Survivor’s exotic dancer, GiGi

By admin
12 February 2010

A serpent in paradise - that’s what they thought of GIGI. A stripper who wouldn’t look out of place leaping from a cake at a bachelor party.

Even when the Survivor teams were first chosen the contestants in the reality series set on an island off Mozambique showed they didn’t really like the woman who has no qualms about taking her clothes off.

And of course the exotic dancer was fully expecting this hostility. “Unfortunately there’s still a stigma attached to the profession. It goes without saying I expected people to be prejudiced.”

That’s why she endured the hunger pangs and itchy sand-flea bites day after day without complaint. “My only goal was to change people’s perceptions about exotic dancers,” she says while relaxing in an easy chair at the Randburg strip club she co-owns.

“I went to the island with a clear message and that was to prove girls like me are tough and not the airheads everyone takes us for. I did it for all the showgirls. Each one is a survivor in her own right.”

Hopefully she succeeded in doing what she set out to do because she says she’ll never take part in Survivor again as long as she lives. “I was so, so, so hungry. That’s all I thought about. And I really missed chocolate.”

Hunger was the biggest challenge on the uninhabited island but the most pleasant aspect was the absolute silence. “It was great not to have cellphones and people phoning you all the time.”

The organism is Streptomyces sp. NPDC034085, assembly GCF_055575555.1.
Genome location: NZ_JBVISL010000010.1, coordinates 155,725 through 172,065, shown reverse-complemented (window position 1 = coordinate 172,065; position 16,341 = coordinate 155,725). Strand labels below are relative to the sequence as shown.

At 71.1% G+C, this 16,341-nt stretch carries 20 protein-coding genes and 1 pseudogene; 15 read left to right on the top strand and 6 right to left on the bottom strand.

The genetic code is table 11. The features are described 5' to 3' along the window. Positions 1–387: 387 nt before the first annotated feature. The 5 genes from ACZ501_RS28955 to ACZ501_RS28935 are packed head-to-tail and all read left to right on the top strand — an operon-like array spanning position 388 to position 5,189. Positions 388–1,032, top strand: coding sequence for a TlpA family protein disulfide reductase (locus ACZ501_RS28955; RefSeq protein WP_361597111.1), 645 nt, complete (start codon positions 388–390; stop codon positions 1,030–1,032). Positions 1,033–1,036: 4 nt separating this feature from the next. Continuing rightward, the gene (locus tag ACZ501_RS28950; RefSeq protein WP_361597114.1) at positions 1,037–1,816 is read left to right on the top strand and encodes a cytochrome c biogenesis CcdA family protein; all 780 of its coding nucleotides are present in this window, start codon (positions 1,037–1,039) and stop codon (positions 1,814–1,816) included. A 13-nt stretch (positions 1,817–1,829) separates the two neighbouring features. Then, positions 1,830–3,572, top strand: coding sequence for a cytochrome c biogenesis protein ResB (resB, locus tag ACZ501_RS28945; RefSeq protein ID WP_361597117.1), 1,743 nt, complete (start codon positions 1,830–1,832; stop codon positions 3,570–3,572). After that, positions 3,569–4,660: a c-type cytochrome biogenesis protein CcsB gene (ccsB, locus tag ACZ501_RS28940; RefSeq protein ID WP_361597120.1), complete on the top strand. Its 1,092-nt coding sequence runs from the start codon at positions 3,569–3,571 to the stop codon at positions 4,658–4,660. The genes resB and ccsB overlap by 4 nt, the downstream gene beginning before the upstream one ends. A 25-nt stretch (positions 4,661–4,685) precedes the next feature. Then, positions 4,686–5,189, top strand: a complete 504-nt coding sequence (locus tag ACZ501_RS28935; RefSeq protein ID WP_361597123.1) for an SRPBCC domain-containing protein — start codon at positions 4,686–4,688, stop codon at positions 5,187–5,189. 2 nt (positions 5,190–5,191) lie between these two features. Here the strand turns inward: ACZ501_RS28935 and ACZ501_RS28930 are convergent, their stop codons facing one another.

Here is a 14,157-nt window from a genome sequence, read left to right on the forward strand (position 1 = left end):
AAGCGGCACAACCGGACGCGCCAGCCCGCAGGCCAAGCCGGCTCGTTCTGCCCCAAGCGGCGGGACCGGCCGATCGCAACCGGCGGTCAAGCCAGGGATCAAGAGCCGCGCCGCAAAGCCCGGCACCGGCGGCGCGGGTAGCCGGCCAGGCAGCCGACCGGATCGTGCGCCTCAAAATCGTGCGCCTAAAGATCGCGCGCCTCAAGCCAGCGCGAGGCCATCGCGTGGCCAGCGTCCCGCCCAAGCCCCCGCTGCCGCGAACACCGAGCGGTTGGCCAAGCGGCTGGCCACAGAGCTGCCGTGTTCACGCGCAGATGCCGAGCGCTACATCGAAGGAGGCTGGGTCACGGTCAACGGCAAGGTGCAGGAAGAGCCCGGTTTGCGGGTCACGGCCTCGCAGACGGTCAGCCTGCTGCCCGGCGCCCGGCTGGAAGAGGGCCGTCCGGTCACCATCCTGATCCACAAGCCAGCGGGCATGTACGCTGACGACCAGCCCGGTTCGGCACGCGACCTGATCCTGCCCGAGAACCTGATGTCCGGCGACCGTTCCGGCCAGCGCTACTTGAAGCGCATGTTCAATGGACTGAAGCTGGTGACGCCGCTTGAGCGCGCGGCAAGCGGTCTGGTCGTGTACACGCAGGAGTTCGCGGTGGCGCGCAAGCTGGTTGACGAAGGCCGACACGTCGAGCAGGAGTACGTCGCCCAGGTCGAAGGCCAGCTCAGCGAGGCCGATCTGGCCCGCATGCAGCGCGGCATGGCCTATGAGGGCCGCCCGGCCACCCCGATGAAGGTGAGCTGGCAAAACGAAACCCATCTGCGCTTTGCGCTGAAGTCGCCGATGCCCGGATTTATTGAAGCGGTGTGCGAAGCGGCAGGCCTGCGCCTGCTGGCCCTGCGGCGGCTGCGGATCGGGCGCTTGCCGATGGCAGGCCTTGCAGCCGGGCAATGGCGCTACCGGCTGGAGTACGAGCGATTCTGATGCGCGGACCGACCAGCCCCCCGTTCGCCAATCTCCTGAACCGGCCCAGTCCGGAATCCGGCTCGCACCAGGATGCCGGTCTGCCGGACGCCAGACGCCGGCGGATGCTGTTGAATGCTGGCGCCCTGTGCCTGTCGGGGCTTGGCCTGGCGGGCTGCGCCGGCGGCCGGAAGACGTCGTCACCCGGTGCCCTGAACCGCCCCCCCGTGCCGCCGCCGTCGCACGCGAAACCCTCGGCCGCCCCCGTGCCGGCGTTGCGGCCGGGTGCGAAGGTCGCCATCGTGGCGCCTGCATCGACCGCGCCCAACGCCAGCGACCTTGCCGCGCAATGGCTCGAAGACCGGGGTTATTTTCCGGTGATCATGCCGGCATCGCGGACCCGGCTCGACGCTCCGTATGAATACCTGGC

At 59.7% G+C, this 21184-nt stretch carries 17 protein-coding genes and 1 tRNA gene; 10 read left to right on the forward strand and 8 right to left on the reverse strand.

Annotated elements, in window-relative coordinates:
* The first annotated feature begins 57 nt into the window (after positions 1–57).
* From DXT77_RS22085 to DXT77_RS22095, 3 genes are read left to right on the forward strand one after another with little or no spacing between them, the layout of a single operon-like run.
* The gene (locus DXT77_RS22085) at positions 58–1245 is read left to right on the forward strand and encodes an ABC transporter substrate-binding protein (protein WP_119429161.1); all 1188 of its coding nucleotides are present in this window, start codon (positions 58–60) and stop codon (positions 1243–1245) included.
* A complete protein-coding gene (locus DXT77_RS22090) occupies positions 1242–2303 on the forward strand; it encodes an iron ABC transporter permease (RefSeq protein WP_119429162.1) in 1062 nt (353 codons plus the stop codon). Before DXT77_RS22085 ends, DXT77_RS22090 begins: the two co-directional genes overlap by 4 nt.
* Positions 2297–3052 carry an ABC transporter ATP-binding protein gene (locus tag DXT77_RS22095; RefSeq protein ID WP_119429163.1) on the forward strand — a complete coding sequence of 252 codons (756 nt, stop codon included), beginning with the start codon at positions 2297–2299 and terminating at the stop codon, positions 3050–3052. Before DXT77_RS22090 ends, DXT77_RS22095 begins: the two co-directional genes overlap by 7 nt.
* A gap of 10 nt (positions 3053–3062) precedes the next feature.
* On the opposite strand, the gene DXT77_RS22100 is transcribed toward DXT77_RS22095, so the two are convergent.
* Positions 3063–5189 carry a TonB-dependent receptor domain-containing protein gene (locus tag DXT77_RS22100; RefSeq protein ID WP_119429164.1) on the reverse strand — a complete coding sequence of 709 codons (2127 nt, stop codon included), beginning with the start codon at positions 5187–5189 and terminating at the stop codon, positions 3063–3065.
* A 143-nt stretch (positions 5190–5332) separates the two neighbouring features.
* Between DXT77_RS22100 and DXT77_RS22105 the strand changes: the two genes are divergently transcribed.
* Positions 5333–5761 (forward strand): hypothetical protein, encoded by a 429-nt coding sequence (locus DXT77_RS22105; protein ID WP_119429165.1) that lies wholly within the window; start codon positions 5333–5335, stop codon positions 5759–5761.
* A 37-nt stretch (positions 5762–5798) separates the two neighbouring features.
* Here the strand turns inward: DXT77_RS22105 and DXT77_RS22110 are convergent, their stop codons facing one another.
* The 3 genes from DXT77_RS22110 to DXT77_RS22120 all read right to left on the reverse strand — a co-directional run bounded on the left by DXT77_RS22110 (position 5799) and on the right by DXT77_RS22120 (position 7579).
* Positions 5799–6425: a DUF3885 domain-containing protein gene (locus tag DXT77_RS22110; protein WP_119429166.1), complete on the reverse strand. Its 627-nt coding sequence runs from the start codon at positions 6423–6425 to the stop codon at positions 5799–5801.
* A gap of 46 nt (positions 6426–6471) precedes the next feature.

She doesn’t, as many might suspect, have a troubled past. She was born Perle van Schalkwyk in Paarl, where she matriculated, and GiGi is a stage name she adopted years ago.

“My father was a music lecturer and I grew up in a home where classical music was heard often and everyone loved art and dance. I did everything from ballet to modern and creative dance training at school.”

She did her first nude scene in her third year as a drama student at the University Stellenbosch.

Her career as an exotic dancer began after she’d seen an advert for a cabaret dancer and over the next 15 years she danced in hotels, theatres and clubs and at celebrity house parties.

Five years ago she hung up her dancing shoes and opened a club in Randburg with a business partner. And when she’s not on stage she gives talks to women in large corporations.

Read the full article in the YOU of 18 February.

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